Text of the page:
Lia is now based in Montreal, Canada, and has just released a remix of her track Irrational, featuring a guest vocal from a member of Nigeria’s musical elite, Adekunle Gold.
But she retains the influence of her formative years living on the Horn of Africa.
“I think Djibouti shaped the person that I am more than my sound,” she says.
“I’m not impressed by money. It’s more about the values, ethics and stuff like that.”
And she learned that particular lesson from her extended family in Africa.
“They’re nomads. At seven years old you kind of judge them, you don’t know any better. You think, ‘Oh, this poor man.’ My dad would be like, ‘That’s your uncle. And he’s going to offer us a goat, and you’ve got to say thank you because it’s a big one.’”
Shay Lia: a musician with incredible stories to tell. No kidding...
You can hear more from Shay Lia on This is Africa this Saturday, on BBC World Service radio and partner stations across Africa.
BBC News, Maputo
More than 25,000 people in northern Mozambique are going to be without electricity for the foreseeable future.
Mozambique’s Electricity company, EDM, blamed insurgents for the problem.
It said these customers were from five districts in the central and northern regions of Cabo Delgado province where the power infrastructure had been vandalised by the Islamist militants in recent attacks.
Gildo Marques, EDM’s Cabo Delgado director, said it was too dangerous for engineers to access the area to know the true extent of the damage to power lines and transformers.
The five districts without electricity are Muidumbe, Mueda, Nangade, Palma and Mocímboa da Praia.
Noel Ebrin Brou
A decision by the authorities in Guinea to ban overnight prayers during the last 10 days of Ramadan has led to clashes.
The decision was taken to stop the spread of Covid-19 in the mainly Muslim West African nation.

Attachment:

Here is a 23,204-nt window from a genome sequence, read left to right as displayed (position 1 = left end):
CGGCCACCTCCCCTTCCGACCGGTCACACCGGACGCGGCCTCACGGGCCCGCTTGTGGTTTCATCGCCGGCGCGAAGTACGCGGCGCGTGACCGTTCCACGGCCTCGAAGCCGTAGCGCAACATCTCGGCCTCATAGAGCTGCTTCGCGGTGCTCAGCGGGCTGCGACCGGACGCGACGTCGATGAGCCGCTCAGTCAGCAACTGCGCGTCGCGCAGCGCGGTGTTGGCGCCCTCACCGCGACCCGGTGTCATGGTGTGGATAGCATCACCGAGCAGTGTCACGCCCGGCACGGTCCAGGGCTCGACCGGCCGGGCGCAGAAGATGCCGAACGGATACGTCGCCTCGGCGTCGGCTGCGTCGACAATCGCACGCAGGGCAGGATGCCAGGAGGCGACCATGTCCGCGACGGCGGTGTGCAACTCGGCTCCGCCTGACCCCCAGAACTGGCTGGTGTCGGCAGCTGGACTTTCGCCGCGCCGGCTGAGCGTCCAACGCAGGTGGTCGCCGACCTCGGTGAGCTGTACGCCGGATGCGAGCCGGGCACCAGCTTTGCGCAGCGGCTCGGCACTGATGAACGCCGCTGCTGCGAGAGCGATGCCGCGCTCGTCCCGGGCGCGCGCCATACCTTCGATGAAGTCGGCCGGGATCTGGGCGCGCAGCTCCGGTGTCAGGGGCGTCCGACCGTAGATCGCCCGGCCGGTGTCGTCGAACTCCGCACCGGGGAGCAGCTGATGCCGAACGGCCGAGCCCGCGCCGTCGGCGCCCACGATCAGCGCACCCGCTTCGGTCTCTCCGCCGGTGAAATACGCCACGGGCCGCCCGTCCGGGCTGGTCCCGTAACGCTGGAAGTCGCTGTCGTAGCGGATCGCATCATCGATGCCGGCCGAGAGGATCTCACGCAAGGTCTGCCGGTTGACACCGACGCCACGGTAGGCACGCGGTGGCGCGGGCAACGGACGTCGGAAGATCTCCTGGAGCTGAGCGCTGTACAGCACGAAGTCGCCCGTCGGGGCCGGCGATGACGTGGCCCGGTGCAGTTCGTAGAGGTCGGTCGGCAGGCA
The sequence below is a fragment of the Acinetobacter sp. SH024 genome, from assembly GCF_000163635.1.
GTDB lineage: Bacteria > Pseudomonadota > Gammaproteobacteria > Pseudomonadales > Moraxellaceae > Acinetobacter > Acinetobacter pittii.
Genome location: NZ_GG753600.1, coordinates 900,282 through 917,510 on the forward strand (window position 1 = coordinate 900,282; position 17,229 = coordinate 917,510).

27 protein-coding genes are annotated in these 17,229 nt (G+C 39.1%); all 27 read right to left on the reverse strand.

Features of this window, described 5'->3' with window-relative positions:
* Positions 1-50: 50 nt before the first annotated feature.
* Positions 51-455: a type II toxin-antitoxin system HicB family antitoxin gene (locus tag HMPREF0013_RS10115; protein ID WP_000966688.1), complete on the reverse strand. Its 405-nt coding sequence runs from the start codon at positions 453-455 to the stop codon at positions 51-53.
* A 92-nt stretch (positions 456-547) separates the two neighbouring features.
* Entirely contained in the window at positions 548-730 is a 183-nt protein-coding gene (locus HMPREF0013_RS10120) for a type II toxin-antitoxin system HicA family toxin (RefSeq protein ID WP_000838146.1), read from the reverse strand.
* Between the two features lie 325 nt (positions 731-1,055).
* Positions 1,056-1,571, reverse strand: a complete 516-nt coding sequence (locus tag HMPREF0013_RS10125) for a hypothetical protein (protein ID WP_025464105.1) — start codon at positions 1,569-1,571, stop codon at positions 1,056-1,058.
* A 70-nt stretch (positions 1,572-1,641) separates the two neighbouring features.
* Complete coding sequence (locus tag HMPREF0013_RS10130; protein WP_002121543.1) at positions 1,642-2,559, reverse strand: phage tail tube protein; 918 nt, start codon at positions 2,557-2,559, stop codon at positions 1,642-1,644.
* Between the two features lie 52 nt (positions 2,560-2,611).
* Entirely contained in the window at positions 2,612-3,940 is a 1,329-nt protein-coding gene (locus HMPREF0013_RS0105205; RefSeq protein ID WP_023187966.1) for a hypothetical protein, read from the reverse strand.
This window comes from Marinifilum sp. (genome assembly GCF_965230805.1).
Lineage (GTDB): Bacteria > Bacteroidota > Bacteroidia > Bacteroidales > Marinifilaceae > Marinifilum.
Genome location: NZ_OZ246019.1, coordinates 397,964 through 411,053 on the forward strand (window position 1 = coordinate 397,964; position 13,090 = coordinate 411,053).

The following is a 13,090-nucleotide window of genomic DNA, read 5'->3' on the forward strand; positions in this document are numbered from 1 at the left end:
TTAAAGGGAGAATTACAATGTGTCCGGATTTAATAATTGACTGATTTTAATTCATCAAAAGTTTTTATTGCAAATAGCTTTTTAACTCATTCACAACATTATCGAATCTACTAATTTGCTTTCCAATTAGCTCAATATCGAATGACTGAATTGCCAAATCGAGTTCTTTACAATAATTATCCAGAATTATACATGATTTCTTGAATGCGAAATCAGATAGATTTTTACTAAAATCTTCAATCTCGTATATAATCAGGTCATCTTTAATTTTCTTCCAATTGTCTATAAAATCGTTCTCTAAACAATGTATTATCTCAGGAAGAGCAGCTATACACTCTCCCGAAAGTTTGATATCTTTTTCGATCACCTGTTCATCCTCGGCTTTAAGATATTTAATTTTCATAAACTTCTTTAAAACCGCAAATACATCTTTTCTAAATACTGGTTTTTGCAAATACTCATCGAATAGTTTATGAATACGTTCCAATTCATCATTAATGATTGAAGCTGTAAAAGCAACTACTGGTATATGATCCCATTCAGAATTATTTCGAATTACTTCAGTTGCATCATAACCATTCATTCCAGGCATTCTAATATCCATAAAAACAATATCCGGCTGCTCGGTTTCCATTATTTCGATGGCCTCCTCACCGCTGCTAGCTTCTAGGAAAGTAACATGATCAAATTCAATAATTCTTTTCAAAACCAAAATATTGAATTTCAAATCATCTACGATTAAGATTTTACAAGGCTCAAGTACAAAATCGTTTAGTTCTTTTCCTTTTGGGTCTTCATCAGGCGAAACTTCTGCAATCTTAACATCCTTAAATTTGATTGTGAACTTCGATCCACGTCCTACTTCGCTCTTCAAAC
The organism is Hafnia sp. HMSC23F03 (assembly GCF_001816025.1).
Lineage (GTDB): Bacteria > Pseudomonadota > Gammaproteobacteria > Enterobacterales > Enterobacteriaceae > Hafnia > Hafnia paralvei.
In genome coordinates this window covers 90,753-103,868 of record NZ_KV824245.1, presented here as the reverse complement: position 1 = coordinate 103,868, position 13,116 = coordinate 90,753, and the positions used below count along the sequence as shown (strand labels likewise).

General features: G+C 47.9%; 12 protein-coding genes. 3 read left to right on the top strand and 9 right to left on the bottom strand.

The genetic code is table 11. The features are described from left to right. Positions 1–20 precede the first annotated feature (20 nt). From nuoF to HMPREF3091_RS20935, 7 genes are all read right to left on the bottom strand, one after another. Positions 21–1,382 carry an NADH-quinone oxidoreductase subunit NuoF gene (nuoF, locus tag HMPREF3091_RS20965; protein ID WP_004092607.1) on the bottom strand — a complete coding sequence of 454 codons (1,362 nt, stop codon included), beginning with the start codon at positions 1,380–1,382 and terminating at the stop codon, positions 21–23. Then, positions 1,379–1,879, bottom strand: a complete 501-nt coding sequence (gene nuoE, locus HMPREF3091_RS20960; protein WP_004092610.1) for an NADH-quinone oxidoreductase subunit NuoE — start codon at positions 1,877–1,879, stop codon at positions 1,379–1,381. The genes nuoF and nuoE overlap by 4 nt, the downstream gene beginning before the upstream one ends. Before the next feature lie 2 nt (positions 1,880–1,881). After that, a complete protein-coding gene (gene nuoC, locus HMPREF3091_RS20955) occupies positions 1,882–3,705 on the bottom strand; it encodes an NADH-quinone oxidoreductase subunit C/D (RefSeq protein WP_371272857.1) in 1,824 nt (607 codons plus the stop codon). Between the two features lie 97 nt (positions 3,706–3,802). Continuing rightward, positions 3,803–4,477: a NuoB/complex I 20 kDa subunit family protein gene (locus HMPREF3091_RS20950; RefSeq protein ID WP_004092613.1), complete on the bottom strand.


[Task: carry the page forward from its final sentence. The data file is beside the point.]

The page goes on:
One person died and two more were reportedly wounded on Wednesday night.
Critics say the ban is unfair as schools are still open.
BBC Africa Eye, Nigeria
Efika Cletus Lafin, a pensioner who featured in a BBC Africa Eye investigation into corruption in Nigeria's pension system, has died, according to residents in his village.
He was one of several retired Nigerians who spoke to the BBC about being declared "ghost pensioners", which resulted in their pension payments not being paid out.
Mr Cletus Lafin told the BBC he had tried to prove that he was alive by travelling to Calabar, the capital of his state, Cross River, five separate times.
But when the film was released on Monday his pension payments had not resumed.
The film, which has sparked widespread discussion across the country about the inefficiency in the pension system, also featured some retired people who said they had been forced to pay bribes in order to receive their money.
A number of Nigerians have gone online to share their own experiences of pension payments being denied, including about pensioners who have died before their pension payments were paid out.
The film also explored the pension packages available to Nigerian politicians, some of whom are entitled to billions of naira and multiple cars and homes.
Cross River state government has made no comment on the findings of the film.
Watch the full report featuring Efika Cletus Lafin: